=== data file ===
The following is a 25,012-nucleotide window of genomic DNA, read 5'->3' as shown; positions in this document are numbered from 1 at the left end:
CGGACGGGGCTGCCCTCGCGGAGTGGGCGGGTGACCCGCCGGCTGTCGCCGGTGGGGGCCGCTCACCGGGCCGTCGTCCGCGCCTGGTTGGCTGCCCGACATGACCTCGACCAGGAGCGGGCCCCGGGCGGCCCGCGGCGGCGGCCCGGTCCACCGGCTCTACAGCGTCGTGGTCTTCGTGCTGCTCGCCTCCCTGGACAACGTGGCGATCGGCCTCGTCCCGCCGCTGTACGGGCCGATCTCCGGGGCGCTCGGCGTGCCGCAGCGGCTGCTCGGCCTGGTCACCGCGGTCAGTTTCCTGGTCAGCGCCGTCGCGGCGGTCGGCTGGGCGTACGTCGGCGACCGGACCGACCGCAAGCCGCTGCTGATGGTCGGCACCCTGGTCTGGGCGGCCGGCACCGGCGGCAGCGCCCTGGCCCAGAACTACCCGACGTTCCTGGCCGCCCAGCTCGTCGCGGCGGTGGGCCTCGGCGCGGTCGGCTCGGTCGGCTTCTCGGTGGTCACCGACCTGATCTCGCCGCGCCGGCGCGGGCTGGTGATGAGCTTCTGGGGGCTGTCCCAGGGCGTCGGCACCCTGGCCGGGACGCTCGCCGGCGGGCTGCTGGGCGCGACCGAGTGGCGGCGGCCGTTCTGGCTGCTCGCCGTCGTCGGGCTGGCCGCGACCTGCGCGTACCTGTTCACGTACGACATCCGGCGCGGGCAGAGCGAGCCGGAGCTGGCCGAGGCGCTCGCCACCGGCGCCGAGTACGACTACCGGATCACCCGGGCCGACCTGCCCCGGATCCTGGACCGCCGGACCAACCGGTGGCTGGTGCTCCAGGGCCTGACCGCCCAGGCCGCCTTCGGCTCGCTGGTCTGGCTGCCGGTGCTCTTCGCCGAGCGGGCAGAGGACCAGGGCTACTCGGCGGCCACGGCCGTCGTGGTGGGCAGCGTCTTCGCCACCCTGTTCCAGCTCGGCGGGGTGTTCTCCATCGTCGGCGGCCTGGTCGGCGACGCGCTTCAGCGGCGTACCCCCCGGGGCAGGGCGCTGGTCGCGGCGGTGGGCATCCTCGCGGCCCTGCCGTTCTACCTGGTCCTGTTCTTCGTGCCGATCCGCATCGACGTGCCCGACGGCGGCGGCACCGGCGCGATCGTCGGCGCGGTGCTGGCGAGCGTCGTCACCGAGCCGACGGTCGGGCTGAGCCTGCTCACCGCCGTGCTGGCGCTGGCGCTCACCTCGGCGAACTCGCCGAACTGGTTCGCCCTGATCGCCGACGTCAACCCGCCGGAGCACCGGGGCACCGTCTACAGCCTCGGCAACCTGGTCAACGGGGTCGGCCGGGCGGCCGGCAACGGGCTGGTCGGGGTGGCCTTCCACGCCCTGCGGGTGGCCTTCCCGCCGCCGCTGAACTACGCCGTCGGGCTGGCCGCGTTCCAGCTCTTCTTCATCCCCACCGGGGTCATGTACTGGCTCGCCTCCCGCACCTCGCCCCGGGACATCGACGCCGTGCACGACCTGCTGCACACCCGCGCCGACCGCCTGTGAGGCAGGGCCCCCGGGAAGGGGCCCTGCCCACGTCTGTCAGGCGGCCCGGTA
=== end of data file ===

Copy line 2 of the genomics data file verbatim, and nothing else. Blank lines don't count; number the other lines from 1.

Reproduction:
CGGACGGGGCTGCCCTCGCGGAGTGGGCGGGTGACCCGCCGGCTGTCGCCGGTGGGGGCCGCTCACCGGGCCGTCGTCCGCGCCTGGTTGGCTGCCCGACATGACCTCGACCAGGAGCGGGCCCCGGGCGGCCCGCGGCGGCGGCCCGGTCCACCGGCTCTACAGCGTCGTGGTCTTCGTGCTGCTCGCCTCCCTGGACAACGTGGCGATCGGCCTCGTCCCGCCGCTGTACGGGCCGATCTCCGGGGCGCTCGGCGTGCCGCAGCGGCTGCTCGGCCTGGTCACCGCGGTCAGTTTCCTGGTCAGCGCCGTCGCGGCGGTCGGCTGGGCGTACGTCGGCGACCGGACCGACCGCAAGCCGCTGCTGATGGTCGGCACCCTGGTCTGGGCGGCCGGCACCGGCGGCAGCGCCCTGGCCCAGAACTACCCGACGTTCCTGGCCGCCCAGCTCGTCGCGGCGGTGGGCCTCGGCGCGGTCGGCTCGGTCGGCTTCTCGGTGGTCACCGACCTGATCTCGCCGCGCCGGCGCGGGCTGGTGATGAGCTTCTGGGGGCTGTCCCAGGGCGTCGGCACCCTGGCCGGGACGCTCGCCGGCGGGCTGCTGGGCGCGACCGAGTGGCGGCGGCCGTTCTGGCTGCTCGCCGTCGTCGGGCTGGCCGCGACCTGCGCGTACCTGTTCACGTACGACATCCGGCGCGGGCAGAGCGAGCCGGAGCTGGCCGAGGCGCTCGCCACCGGCGCCGAGTACGACTACCGGATCACCCGGGCCGACCTGCCCCGGATCCTGGACCGCCGGACCAACCGGTGGCTGGTGCTCCAGGGCCTGACCGCCCAGGCCGCCTTCGGCTCGCTGGTCTGGCTGCCGGTGCTCTTCGCCGAGCGGGCAGAGGACCAGGGCTACTCGGCGGCCACGGCCGTCGTGGTGGGCAGCGTCTTCGCCACCCTGTTCCAGCTCGGCGGGGTGTTCTCCATCGTCGGCGGCCTGGTCGGCGACGCGCTTCAGCGGCGTACCCCCCGGGGCAGGGCGCTGGTCGCGGCGGTGGGCATCCTCGCGGCCCTGCCGTTCTACCTGGTCCTGTTCTTCGTGCCGATCCGCATCGACGTGCCCGACGGCGGCGGCACCGGCGCGATCGTCGGCGCGGTGCTGGCGAGCGTCGTCACCGAGCCGACGGTCGGGCTGAGCCTGCTCACCGCCGTGCTGGCGCTGGCGCTCACCTCGGCGAACTCGCCGAACTGGTTCGCCCTGATCGCCGACGTCAACCCGCCGGAGCACCGGGGCACCGTCTACAGCCTCGGCAACCTGGTCAACGGGGTCGGCCGGGCGGCCGGCAACGGGCTGGTCGGGGTGGCCTTCCACGCCCTGCGGGTGGCCTTCCCGCCGCCGCTGAACTACGCCGTCGGGCTGGCCGCGTTCCAGCTCTTCTTCATCCCCACCGGGGTCATGTACTGGCTCGCCTCCCGCACCTCGCCCCGGGACATCGACGCCGTGCACGACCTGCTGCACACCCGCGCCGACCGCCTGTGAGGCAGGGCCCCCGGGAAGGGGCCCTGCCCACGTCTGTCAGGCGGCCCGGTA